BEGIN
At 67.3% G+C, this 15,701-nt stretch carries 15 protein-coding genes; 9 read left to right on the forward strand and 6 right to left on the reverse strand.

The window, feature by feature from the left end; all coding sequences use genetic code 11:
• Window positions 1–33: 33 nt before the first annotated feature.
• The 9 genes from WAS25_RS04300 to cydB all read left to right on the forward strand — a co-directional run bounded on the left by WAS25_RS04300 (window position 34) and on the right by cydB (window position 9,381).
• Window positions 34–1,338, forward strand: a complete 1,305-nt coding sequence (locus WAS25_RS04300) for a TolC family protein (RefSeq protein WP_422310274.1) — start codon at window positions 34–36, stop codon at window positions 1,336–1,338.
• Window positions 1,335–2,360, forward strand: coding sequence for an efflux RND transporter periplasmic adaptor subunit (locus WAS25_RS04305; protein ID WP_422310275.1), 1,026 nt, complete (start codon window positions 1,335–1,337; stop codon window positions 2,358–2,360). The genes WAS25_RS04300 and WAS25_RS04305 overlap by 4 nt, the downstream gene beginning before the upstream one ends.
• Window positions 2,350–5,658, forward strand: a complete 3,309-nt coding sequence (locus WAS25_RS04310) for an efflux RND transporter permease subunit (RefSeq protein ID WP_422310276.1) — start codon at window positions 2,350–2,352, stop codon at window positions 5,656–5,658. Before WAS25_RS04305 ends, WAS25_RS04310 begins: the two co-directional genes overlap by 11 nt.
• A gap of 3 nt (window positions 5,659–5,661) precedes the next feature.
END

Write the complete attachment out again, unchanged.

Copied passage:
At 67.3% G+C, this 15,701-nt stretch carries 15 protein-coding genes; 9 read left to right on the forward strand and 6 right to left on the reverse strand.

The window, feature by feature from the left end; all coding sequences use genetic code 11:
• Window positions 1–33: 33 nt before the first annotated feature.
• The 9 genes from WAS25_RS04300 to cydB all read left to right on the forward strand — a co-directional run bounded on the left by WAS25_RS04300 (window position 34) and on the right by cydB (window position 9,381).
• Window positions 34–1,338, forward strand: a complete 1,305-nt coding sequence (locus WAS25_RS04300) for a TolC family protein (RefSeq protein WP_422310274.1) — start codon at window positions 34–36, stop codon at window positions 1,336–1,338.
• Window positions 1,335–2,360, forward strand: coding sequence for an efflux RND transporter periplasmic adaptor subunit (locus WAS25_RS04305; protein ID WP_422310275.1), 1,026 nt, complete (start codon window positions 1,335–1,337; stop codon window positions 2,358–2,360). The genes WAS25_RS04300 and WAS25_RS04305 overlap by 4 nt, the downstream gene beginning before the upstream one ends.
• Window positions 2,350–5,658, forward strand: a complete 3,309-nt coding sequence (locus WAS25_RS04310) for an efflux RND transporter permease subunit (RefSeq protein ID WP_422310276.1) — start codon at window positions 2,350–2,352, stop codon at window positions 5,656–5,658. Before WAS25_RS04305 ends, WAS25_RS04310 begins: the two co-directional genes overlap by 11 nt.
• A gap of 3 nt (window positions 5,659–5,661) precedes the next feature.